"My time with my kids is in the morning usually.  So, we do breakfast and that sort of thing; get them going for whatever they're doing; summer camp or school.  I usually have some radio interviews with stations around the country after that.  I squeeze in a workout there and I'm in the office by 9:30a or 10 o'clock.  My day is busy, packed and we have the show from 6 to 7.  I have a kind of post-mortem.  I do emails and social media a little bit and then get home at about 8:00pm... Daniel is usually in bed.  But, I usually am able to put Paul to bed and that's a big deal because we, every night, pray and he now leads the prayers.  And, since he's been able to, he's taken that over and, every night, he prays for other kids at the hospital who are facing surgery the next day... As far as my faith, I go to a local parish, Little Flower in Bethesda, the pastor is a good friend and a really great spiritual advisor... and he's a big proponent of Confession.  So, I never used to do it, but I'm meeting with him at least once every two weeks and we have Confession and then we talk.  And, then, we try to go every Sunday to Mass and, if we're traveling, I try to go online and find a church that's nearby."

I asked what he prays for.

"I often pray for strength, for our family and to get through the hurdles of whatever lies ahead.  And, for Paul; that his heart is healed and that we can live a normal life with the family.  We've been trying to focus on that in between these events (surgeries and angioplasties) and he's probably due for another angioplasty in about a year and another open heart surgery probably when he's, hopefully, 14 or 15, and hopefully that's the last one.  I try to pray for happiness and peace in those times between hurdles.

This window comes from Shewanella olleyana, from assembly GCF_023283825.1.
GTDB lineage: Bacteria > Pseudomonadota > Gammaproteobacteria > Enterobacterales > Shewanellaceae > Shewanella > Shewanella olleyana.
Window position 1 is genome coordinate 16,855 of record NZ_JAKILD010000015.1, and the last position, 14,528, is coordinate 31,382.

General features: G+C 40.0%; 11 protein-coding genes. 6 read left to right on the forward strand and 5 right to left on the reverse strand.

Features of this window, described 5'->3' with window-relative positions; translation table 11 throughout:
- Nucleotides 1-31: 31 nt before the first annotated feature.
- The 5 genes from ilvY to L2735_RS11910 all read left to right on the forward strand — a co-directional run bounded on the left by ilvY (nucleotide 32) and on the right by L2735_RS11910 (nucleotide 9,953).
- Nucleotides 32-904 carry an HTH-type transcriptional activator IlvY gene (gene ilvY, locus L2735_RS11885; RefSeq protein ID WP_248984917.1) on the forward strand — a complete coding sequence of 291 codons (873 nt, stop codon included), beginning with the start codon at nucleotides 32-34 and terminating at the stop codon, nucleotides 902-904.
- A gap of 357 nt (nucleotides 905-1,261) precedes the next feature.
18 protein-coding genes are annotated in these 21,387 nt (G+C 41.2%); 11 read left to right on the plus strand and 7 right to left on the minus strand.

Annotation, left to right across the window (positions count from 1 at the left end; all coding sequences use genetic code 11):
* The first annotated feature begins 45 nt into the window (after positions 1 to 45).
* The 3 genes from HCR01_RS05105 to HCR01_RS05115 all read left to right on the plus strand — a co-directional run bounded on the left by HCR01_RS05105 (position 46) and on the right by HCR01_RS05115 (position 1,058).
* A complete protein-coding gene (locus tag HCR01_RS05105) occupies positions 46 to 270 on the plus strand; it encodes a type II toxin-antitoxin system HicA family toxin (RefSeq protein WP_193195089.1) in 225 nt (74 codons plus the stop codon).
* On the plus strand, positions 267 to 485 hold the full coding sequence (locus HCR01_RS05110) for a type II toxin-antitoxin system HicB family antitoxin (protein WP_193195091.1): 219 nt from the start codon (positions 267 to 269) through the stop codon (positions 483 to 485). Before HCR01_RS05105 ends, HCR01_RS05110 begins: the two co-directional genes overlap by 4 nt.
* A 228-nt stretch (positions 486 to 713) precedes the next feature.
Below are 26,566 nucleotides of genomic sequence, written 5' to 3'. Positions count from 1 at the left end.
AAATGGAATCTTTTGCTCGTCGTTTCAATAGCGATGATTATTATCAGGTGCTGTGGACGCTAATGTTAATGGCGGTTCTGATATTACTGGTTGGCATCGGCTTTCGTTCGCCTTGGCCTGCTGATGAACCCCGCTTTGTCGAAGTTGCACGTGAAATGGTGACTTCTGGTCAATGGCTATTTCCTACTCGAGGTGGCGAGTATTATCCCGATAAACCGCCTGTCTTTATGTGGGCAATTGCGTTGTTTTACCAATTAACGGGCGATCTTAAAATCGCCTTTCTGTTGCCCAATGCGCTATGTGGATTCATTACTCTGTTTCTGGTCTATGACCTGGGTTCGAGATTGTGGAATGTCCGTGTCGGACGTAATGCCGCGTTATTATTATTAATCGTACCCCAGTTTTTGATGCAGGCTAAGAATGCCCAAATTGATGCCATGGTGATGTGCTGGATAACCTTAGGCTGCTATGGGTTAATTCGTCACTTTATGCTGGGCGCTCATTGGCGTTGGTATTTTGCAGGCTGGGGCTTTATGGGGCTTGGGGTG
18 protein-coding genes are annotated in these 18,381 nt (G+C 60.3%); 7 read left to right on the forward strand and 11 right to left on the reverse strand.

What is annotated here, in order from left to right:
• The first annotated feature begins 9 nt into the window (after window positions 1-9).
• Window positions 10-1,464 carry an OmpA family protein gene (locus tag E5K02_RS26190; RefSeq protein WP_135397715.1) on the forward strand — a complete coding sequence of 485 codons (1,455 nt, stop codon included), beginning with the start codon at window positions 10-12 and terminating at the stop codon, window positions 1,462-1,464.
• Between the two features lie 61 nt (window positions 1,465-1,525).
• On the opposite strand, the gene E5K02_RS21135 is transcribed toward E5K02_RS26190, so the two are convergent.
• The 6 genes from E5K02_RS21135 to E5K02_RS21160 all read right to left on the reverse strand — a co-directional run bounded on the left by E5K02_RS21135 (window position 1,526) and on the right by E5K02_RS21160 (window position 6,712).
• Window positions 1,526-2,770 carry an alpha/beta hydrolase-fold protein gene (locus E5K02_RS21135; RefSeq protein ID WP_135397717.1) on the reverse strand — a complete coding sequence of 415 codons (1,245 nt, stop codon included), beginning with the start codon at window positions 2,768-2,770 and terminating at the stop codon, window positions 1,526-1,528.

In the book,  Baier writes that he knows God saved Paulie's life because He has a plan for him.  I asked what he thought that plan was.

"I don't know what it is but I know it's something special because he's already changing lives and has changed lives.  I felt compelled to write this book and speak about it and we've raised a lot of money for Children's National Medical Center and for other pediatric heart research and treatment centers around the country... So, he's already impacted, I think, a lot of people.  I think he has amazing things left to do in his life and there is a purpose.  It's just what I believe and what I've told him and I think there's a blueprint some place."

Martin Luther King, Jr. once said, "The ultimate measure of a man is not where he stands in moments of comfort and convenience, but where he stands at times of challenge and controversy."

Without a doubt, in the Baiers' case, it's not only the measure of a man, but of a woman and a little boy, who, amidst their challenge and inconvenience, decided to embrace it and stand faithfully with God...

Friday, October 24, 2014

Priest Dance-Off a You Tube Sensation...

A pair of American priests have become a You Tube sensation, after their tap/Irish dance-off in Rome, earlier this year was captured on video and posted by EWTN's Joan Lewis.  

Rev. David Rider, 29, of Hyde Park, New York, and Rev. John Gibson, 28, of Milwaukee, were in seminary, studying to become priests at the time, and took the stage to entertain the crowd at a fundraising dinner for the North American College, an American seminary, just a stone's throw away from the Vatican.

The video has gone viral and gotten over 700 thousand views.